Later, some twenty families of Slovaks being members of the congregation, the Rev. Francis Xavier Traxler, O. S. B., was placed in charge in March, 1895. Three years later the church was too small. All the land between Spangler and Barnesboro was laid out in lots and streets ran from Barnesboro past the lot upon which now the new church was built. The new site was to be centrally located between Spangler and Barnesboro where fifteen Catholic families lived. The cemetery (so far all interments had been made in Carrolltown) was donated by John G. C. Bearer, and the new church lots were bought from the Spangler Improvement Co., 14th of October, 1899.
In the spring of 1889, ground was broken for the new church. On Sunday, June 11, 1899, at 4 P. M., after Vespers
the societies left the church and proceeded to the new site, where the Very Rev. Michael Hoffmann, O. S. B., Prior at Carrolltown, blessed the Corner Stone and preached the sermon; present were the Benedictine Fathers Alto Herr, Rupert Tragesser, Innocent Andelfinger, Leonard Schlim, Othmar Knoll and the pastor. Architect William East drew the plans and John S. Dumm built the church for $1,000.00.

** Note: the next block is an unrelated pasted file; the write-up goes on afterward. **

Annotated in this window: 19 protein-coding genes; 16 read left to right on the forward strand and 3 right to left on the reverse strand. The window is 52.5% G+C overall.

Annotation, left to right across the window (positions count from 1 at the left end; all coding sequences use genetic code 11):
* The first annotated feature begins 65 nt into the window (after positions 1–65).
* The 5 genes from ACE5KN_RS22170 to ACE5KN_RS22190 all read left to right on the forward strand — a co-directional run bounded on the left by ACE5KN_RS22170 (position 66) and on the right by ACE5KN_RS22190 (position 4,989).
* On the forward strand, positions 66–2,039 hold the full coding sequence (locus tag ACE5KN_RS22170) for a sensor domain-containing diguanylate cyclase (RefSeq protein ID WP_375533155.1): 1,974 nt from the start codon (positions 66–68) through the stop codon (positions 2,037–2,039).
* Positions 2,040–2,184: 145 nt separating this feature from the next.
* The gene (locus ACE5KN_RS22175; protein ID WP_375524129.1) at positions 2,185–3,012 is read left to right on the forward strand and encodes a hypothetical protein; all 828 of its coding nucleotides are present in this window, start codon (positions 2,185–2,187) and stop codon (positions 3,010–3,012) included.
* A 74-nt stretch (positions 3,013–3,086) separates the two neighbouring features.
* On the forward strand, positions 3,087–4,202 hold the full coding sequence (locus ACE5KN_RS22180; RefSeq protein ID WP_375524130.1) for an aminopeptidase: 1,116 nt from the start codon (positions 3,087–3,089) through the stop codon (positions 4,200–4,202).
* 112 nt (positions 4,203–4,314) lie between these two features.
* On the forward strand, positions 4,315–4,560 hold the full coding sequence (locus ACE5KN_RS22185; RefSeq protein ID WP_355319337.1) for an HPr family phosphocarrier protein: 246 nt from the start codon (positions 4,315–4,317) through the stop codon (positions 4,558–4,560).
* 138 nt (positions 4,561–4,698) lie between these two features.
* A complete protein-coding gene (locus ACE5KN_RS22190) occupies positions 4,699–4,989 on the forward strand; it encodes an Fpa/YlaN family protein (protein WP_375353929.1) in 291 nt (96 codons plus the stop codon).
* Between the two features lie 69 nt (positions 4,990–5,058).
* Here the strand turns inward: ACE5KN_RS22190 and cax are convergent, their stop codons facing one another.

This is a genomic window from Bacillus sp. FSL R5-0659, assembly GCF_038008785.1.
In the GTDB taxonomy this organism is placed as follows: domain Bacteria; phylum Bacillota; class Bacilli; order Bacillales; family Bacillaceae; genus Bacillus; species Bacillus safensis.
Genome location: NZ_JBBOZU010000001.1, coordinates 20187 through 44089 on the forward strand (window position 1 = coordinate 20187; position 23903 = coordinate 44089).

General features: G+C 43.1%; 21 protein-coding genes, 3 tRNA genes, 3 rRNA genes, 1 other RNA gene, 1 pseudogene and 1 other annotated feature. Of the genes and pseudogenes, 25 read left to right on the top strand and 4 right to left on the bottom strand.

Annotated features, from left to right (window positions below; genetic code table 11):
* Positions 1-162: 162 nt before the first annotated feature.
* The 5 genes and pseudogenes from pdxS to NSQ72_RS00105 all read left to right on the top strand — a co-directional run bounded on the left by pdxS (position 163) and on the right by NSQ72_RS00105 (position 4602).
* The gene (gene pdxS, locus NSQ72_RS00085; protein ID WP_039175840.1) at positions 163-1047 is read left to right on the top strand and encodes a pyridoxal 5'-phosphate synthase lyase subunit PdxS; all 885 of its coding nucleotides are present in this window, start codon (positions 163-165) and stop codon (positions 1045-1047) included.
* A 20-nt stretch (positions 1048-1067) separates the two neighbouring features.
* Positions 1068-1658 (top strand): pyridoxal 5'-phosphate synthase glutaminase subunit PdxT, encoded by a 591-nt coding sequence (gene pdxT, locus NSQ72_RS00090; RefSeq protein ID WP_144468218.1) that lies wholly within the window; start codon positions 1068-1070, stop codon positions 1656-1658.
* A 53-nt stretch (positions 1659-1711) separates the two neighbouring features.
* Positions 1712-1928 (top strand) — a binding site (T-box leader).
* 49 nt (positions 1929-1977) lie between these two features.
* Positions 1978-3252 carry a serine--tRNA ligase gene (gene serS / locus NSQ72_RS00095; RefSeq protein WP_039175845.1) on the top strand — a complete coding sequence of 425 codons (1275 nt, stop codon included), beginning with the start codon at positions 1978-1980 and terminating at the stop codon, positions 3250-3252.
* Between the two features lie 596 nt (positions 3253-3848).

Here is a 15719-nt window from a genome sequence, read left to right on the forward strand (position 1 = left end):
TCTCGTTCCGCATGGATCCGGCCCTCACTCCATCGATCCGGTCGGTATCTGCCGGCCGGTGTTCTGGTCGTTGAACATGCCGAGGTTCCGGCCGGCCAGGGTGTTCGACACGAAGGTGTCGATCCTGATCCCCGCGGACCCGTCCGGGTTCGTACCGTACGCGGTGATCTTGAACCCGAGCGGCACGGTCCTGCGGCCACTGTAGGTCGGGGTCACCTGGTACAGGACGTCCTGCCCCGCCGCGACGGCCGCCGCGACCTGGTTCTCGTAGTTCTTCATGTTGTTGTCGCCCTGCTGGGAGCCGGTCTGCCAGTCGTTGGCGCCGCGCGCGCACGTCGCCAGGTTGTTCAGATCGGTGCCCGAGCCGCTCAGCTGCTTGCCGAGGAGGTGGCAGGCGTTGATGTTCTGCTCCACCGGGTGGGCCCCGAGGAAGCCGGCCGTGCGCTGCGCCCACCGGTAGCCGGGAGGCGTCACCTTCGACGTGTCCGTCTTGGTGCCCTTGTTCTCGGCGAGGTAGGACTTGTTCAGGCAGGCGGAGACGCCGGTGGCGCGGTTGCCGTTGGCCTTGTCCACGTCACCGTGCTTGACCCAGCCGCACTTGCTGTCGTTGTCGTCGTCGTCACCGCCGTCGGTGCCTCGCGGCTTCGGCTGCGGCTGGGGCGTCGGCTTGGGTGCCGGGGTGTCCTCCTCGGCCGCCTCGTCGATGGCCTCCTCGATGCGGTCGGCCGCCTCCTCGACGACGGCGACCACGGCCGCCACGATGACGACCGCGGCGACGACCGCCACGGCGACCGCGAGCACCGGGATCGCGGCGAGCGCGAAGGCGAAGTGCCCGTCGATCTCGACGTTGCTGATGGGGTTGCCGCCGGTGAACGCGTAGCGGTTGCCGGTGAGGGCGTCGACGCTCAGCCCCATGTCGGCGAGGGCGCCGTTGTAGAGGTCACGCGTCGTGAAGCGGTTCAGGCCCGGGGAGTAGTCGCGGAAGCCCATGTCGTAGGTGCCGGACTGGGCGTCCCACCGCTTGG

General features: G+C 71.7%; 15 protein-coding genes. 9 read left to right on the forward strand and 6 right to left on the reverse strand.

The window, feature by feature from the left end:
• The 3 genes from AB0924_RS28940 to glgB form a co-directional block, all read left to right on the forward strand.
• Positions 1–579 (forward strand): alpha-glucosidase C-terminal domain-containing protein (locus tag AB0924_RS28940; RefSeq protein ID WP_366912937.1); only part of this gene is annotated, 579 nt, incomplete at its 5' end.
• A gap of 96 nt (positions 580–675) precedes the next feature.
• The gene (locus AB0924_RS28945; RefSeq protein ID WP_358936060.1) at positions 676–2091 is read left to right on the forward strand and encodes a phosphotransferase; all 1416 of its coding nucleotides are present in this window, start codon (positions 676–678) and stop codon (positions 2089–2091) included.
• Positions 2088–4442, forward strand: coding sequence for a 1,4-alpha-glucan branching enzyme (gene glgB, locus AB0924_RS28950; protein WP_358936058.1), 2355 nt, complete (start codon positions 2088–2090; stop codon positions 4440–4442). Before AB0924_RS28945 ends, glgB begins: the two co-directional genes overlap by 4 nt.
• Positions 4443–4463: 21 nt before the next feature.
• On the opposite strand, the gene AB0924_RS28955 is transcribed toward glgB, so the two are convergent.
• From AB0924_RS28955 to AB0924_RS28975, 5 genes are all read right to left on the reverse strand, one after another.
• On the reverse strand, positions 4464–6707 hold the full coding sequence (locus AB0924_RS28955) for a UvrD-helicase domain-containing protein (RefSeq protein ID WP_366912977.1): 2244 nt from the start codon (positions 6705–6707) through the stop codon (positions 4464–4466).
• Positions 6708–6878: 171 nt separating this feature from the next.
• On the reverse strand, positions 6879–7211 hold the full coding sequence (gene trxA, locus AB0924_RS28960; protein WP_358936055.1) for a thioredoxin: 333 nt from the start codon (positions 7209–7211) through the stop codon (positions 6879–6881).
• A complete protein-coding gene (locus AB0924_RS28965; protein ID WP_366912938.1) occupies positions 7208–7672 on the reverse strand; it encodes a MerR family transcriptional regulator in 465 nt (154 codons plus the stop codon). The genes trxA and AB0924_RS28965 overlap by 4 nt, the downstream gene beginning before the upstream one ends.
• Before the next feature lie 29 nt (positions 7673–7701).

The Rt. Rev. Leander Schnerr, O. S. B., Archabbot of St. Vincent Archabbey, Latrobe, Pa., dedicated the church in honor of the Holy Cross on Sunday, December 17, 1899. A solemn High Mass was then celebrated by the Rev. Leonard Schlim, assisted by the Rev. Edward Andelfinger, O. S. B., who preached an elegant dedicatory sermon, and Aurelius Stehle, O. S. B., (later Archabbot) as deacon and subdeacon with Father Francis Xavier the master of the ceremonies. At four P. M., after Vespers the Rt. Rev. Arch-abbot blessed the bells. A couple of years later Andrew Carnegie presented the church with a large organ which means the congregation had to pay one half of the costs.